"First they came for the Communists, and I didn't speak up because I wasn't a Communist. Then they came for the Jews, and I didn't speak up because I wasn't a Jew. Then they came for the Catholics, and I didn't speak up, because I was a Protestant. Then they came for me, and by that time there was no one left to speak up for me."
This famous statement can be updated for Europeans:
First they came for Israel, and we didn't speak up because we weren't Jews. Then they came for Lebanon's Christians, and we didn't speak up because we weren't Maronites. Then they came for America, and we didn't speak up because we weren't Americans. Then they came for Sudan's blacks, and we didn't speak up because we weren't Sudanese blacks. Then they came for us, and by that time there was no one left to speak up for us.
As long as Muslim demonstrators only shouted "Death to America" and "Death to Israel," Europe (and the rest of the world's Left) found reasons either to ignore the Nazi-like evil inherent in those chants (and the homicidal actions that flowed from them) or to blame America and Israel for the hatred.
But like the earlier Nazis, our generation's fascists hate anything good, not merely Jews and Americans. And now the Damascus embassy of Norway, a leading anti-Israel "peace at any price" country, has been torched. And more and more Norwegians, and Brits, and French, and Dutch, and Swedes, and the rest of the European appeasers who blamed America for 9-11 and blamed Israel for Palestinian suicide bombings, are beginning to wonder whether there just might be something morally troubling within the Islamic world.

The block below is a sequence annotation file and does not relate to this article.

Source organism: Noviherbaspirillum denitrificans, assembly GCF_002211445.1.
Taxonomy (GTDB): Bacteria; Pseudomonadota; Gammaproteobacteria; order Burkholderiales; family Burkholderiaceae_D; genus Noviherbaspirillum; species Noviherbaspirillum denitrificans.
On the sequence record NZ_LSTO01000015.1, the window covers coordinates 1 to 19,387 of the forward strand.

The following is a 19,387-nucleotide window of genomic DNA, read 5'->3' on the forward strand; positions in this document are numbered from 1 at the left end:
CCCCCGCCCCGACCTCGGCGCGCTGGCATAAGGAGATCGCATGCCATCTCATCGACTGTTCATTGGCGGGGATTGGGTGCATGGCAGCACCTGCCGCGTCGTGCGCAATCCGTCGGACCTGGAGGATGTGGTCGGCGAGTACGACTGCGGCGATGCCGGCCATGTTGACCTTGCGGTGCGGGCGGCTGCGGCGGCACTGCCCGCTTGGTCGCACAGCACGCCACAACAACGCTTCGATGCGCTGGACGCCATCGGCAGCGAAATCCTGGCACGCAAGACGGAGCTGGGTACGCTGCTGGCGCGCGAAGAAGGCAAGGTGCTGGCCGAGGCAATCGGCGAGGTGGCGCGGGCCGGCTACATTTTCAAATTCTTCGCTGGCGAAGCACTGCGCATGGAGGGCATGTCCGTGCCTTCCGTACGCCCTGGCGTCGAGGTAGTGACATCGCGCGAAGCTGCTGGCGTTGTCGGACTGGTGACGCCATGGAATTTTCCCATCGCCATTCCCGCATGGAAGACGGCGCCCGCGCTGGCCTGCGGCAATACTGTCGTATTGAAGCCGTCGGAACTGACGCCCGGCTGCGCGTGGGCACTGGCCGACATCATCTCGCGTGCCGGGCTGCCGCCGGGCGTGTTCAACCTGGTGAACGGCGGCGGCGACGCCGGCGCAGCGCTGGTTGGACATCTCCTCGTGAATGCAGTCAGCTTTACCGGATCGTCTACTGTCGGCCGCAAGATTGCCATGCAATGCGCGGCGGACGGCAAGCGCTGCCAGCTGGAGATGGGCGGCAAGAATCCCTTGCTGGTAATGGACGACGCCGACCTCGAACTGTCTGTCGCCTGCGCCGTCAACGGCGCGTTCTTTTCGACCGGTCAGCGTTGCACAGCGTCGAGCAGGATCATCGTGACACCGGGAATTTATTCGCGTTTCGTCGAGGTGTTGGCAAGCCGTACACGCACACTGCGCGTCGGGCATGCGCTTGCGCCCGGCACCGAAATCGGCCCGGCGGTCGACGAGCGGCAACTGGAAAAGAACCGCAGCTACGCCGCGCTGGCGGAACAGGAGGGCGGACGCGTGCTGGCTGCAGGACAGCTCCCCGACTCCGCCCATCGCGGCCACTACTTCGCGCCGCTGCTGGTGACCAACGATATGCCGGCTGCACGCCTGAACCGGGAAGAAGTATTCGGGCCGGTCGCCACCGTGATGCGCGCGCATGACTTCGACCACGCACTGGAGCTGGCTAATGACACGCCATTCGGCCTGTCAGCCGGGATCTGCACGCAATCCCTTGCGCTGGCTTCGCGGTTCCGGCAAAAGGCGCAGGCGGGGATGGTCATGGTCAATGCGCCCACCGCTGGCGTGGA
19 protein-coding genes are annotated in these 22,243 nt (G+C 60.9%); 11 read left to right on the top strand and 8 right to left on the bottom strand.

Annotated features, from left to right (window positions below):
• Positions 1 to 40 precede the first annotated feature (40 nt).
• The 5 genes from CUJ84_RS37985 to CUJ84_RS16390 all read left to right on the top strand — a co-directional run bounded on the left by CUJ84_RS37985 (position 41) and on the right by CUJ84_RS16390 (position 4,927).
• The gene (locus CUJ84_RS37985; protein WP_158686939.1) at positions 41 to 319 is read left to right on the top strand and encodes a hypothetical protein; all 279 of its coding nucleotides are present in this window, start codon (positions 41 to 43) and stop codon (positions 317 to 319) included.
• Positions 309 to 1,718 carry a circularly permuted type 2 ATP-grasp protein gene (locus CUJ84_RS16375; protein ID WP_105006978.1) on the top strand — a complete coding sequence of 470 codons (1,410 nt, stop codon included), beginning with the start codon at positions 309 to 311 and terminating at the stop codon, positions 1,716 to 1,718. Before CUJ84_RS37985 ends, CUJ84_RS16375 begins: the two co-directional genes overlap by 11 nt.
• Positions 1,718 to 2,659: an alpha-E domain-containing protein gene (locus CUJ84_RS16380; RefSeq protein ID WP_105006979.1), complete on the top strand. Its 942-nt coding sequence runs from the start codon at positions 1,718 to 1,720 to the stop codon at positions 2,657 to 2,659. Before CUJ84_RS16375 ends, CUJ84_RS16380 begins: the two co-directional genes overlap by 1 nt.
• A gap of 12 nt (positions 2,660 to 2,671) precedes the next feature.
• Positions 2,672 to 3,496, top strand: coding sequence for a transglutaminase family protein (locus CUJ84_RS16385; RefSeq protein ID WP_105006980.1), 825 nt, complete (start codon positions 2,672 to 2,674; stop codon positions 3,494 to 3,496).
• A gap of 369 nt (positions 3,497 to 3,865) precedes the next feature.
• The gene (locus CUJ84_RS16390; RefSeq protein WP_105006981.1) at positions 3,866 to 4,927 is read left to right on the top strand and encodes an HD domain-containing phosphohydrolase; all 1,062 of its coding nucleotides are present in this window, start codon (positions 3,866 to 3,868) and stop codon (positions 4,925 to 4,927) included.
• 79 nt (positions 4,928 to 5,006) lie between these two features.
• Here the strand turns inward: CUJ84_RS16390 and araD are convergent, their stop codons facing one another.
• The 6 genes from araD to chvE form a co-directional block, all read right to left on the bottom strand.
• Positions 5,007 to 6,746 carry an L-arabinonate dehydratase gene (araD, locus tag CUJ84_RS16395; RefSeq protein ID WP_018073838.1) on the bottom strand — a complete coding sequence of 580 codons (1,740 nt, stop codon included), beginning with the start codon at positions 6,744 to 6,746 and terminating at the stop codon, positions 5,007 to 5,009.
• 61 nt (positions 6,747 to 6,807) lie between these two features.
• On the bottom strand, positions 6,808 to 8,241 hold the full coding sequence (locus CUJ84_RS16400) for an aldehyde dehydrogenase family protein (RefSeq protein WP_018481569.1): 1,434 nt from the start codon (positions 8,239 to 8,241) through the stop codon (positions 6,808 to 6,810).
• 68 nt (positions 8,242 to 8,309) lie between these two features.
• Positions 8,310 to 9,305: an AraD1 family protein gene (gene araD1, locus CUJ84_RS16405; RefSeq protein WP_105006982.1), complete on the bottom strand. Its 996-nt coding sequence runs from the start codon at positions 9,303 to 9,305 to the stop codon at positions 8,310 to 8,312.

Some on the Left here and in Europe are beginning to reassess whether America and Israel or their Islamic enemies are at fault.
The fact that major newspapers in most Western European countries published some or all of the cartoons that triggered the riots against Denmark, the country in which the offending cartoons of Muhammad first appeared, was a statement that at least some in Europe have had it with appeasement of Islamic violence.
And here in America, a left-of-center columnist for the Los Angeles Times, Tim Rutten, just wrote: "It's no longer possible to overlook the culture of intolerance, hatred and xenophobia that permeates the Islamic world."
As it happens, I have sympathy with the notion that newspapers and others need to be sensitive to religious, including Muslim, sensibilities. However, when Muslim governments and religious spokesmen attack the West for its insensitivity to Muslims and its anti-Muslim prejudice, one has entered the Twilight Zone. Because nowhere in the world is there anywhere near the religious bigotry and sheer hatred of other religions that exists in the Muslim world.
Christians nearly everywhere in the Arab and Muslim worlds are usually second-class citizens at best and terribly treated at worst.
The Taliban Islamic regime in Afghanistan blew up the unique Buddhist sculptures in their country because they didn't want even a trace of a non-monotheistic faith to survive in an Islamic country.
About a million non-Arab and non-Muslim men, women and children have been slaughtered by the Islamic regime in Sudan.
Nigerian Christians are periodically murdered by Islamic mobs.
And regarding Jews, Andrew Sullivan writes in this week's Time: "The Arab media run cartoons depicting Jews and the symbols of the Jewish faith with imagery indistinguishable from that used in the Third Reich."
As for the riots and Islamic government protests, one question needs to be posed to these people: Which casts Islam in a worse light -- political cartoons depicting Muhammad, or Muslims who murder innocents around the world in the name Allah and Islam?
Did any Jews riot when the Los Angeles Times published a cartoon of the holiest site in Judaism, the Western Wall, with its stones reconfigured to spell "hate"?
Did any Christians riot when museums displayed "Piss Christ," a crucifix submerged in artist Andres Serrano's urine?
What we have is a culture largely based on saving face and honor juxtaposed with a Judeo-Christian Western culture largely based on saving liberty and innocent life.
All of us, Muslim and non-Muslim alike, should pray that the better one wins.